Locating the Franciscans within the Cities of Thirteenth Century Northern Italy Using the Chronicles of Salimbene de Adam
Jacobs, Robert C.
Jacobs, Robert C. Locating the Franciscans within the Cities of Thirteenth Century Northern Italy Using the Chronicles of Salimbene de Adam; A thesis submitted to the Faculty of Graduate Studies in partial fulfillment of the requirements of the degree of Master of Arts, Joint Masters Program, Department of History, University of Manitoba/University of Winnipeg. Winnipeg, 2007.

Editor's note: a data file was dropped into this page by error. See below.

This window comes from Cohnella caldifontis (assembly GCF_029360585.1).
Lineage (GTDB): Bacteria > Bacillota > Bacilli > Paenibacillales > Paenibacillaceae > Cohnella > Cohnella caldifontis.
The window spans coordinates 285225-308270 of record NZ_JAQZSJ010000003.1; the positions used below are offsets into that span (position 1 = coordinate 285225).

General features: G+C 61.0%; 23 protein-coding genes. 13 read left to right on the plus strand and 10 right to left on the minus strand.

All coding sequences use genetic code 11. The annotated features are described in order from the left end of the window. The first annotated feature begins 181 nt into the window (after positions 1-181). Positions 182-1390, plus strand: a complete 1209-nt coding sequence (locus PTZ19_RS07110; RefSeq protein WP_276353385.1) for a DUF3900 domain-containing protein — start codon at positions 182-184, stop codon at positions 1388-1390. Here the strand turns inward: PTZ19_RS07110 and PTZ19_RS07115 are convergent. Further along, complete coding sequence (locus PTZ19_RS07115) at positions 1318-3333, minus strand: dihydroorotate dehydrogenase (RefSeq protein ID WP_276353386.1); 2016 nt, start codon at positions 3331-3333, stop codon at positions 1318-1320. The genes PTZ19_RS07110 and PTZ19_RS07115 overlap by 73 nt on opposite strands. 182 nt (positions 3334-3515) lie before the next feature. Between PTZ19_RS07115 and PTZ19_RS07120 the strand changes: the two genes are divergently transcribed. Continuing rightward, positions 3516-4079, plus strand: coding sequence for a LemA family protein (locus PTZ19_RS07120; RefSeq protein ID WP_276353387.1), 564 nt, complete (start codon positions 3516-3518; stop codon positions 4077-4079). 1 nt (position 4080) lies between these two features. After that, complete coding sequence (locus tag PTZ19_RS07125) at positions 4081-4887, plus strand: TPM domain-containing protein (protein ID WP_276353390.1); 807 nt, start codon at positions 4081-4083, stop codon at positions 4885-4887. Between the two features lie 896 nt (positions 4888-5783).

In 1210, a young man later to be canonized as St. Francis went to Pope Innocent III and obtained permission to form a new religious order that was radically different from any order that had gone before. In the beginning this order, the Franciscans, disdained the ownership of any material goods, rejected any contact with the developing commercial society of the communes and disapproved of papal privileges. By the last decades of the thirteenth century, the order found its relationships with the community greatly altered. This thesis traces these changes as revealed in the Chronicle of Salimbene de Adam a Chronicle written by a young man who joined the Order in 1238. It examines the increasingly close relationship between the Franciscans, the civic administration, the secular church, and the papacy and the mutual benefits that resulted. It investigates the conflict between the local clergy and the order and notes how important the order's close relationship with the papacy was to their ability to triumph in conflicts with local clergy. The thirteenth century saw many spontaneous religious movements that sprang into existence. The Franciscans frequently saw these new movements as competitors and this thesis documents the four methods that the Franciscans developed to deal with them. The close contact with the secular world resulted in significant changes in the Order itself. The assumption by the Order of pastoral service necessitated its acquisition of elaborate buildings. More important and less obvious were changes taking place in the Order itself. There was an increasing regard for social class inside the Order, which eventually led to the near exclusion of lay members from the Order. This thesis describes these changes as they took place in the first seven decades of the Order's existence.